The Australian and New Zealand dollars rebounded last week but are vulnerable for renewed losses in the coming week due to the extent of their recoveries. With the exception of New Zealand’s Financial Stability Report, there are no major New Zealand economic reports on the calendar. Australia has retail sales and manufacturing PMI numbers scheduled but the greater focus could be on Chinese PMIs and commodity prices. While gold prices have been falling, iron ore prices have been soaring, lending support to AUD/USD. At best, we see the recent rally taking AUD/USD to 75 cents, at which point we believe the currency pair should start to move higher. Meanwhile 70 cents has proven to be strong support for NZD/USD but with the Fed gearing up to raise interest rates, another retest of that level seems possible.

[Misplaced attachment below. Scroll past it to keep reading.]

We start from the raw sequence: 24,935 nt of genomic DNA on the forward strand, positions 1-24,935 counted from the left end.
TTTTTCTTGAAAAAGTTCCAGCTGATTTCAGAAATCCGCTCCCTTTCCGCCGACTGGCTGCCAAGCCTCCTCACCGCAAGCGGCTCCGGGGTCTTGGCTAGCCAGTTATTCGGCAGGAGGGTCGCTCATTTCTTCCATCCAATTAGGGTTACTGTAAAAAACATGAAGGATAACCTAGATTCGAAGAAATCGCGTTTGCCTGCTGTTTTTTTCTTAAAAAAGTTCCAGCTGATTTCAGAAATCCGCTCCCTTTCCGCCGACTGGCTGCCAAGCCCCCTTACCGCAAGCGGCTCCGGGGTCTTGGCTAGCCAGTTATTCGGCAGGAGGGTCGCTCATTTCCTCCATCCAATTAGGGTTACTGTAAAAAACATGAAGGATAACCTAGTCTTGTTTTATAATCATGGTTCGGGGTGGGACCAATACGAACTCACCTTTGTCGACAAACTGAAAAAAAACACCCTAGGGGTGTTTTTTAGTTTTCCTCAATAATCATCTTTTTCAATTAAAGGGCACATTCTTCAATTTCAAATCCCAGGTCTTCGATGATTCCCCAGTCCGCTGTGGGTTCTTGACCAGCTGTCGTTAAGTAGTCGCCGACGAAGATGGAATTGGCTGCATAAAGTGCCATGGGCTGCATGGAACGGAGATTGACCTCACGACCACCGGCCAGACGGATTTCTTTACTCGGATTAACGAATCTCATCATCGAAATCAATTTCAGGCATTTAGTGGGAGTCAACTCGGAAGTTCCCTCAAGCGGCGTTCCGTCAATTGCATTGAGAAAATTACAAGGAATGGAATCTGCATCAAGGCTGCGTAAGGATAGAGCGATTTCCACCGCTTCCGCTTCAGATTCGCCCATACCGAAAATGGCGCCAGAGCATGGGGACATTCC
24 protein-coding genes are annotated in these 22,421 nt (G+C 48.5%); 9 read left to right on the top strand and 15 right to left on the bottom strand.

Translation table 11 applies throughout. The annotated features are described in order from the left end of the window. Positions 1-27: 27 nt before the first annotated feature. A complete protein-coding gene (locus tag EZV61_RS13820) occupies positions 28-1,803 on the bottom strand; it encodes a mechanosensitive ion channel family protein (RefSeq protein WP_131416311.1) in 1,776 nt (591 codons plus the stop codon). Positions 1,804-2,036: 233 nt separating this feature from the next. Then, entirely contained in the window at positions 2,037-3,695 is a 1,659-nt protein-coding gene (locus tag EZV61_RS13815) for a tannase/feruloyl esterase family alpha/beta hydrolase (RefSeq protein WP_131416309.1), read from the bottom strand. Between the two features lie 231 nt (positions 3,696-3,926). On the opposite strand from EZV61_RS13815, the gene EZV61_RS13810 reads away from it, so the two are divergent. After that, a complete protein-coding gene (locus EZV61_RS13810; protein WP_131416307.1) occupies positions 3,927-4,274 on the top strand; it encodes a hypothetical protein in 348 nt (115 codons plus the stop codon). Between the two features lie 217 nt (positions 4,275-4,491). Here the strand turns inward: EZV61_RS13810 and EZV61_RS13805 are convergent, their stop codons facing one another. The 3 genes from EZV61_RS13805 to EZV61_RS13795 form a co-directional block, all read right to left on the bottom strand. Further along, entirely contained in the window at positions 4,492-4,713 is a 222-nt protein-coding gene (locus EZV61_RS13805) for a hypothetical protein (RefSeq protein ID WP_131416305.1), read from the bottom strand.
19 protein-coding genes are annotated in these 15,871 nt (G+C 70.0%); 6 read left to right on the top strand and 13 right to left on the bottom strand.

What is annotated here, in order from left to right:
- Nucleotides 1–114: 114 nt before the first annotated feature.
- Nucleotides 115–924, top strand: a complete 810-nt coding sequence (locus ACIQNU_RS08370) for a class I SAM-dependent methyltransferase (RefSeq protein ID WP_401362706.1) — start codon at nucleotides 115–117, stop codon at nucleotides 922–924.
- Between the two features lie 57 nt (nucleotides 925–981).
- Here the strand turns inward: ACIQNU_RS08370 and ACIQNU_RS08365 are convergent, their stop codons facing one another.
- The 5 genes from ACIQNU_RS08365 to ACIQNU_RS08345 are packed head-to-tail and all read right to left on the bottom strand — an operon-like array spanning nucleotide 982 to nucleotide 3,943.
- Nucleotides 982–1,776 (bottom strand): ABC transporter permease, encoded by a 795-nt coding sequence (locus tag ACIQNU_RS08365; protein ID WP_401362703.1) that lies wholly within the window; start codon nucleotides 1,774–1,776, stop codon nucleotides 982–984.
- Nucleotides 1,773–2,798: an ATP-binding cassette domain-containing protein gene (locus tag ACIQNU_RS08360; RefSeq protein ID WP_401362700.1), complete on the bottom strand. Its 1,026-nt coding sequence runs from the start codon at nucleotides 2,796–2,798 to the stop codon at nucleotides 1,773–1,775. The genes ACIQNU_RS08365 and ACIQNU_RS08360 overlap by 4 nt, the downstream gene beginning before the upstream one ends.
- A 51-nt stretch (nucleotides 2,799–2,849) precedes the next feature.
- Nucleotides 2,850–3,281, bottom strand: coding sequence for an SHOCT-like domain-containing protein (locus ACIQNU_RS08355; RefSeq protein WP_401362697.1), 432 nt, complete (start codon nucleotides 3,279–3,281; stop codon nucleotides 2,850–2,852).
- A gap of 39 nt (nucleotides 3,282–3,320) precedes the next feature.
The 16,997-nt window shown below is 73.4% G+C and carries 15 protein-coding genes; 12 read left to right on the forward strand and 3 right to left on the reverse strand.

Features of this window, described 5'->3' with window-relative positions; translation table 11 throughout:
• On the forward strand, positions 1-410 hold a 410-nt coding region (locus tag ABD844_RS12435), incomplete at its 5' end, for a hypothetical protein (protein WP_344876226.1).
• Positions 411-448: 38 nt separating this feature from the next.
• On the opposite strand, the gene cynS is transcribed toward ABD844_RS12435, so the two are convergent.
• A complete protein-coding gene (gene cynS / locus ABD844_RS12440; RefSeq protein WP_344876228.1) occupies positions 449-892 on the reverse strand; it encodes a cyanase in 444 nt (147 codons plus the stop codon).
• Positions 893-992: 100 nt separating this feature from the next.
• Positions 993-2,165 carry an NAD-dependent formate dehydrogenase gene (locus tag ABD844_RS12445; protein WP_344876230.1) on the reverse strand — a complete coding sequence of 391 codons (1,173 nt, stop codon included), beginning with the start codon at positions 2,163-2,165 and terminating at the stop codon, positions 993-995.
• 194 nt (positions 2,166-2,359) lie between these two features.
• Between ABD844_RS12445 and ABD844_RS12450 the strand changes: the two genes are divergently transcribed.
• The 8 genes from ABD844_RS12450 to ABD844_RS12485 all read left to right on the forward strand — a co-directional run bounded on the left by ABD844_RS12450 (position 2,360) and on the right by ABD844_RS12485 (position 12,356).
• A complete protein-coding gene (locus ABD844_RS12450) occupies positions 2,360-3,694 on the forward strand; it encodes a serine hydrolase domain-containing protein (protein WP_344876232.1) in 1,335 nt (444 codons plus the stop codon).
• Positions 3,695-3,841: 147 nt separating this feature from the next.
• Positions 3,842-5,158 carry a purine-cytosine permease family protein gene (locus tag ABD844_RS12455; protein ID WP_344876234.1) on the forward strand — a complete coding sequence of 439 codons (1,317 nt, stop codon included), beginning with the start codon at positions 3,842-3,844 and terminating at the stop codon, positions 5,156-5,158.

Finally, sterling is gunning for a breakout after consolidating quietly for the past week. The big story last week was U.K. Chancellor Hammond’s first statement on the Budget. While the Chancellor lowered its growth forecasts for the next 2 years, he promised more borrowing and investment into innovation and infrastructure. He announced a new National Productivity Investment Fund of 23 billion pounds and plans to double UK Export Finance to make it easier for British businesses to export. These new spending plans caught the market by surprise and sent sterling sharply higher versus the euro. As for Brexit, Prime Minister May reiterated her plans to trigger Article 50 by March 2017 and exit the EU by March 2019. The U.K. Supreme court hears the case on Parliament’s role in triggering Article 50 at the start of the month but a decision is not expected until next year. U.K. PMI manufacturing numbers are scheduled for release next week. We believe sterling will continue to outperform the euro and other major currencies including the U.S. dollar.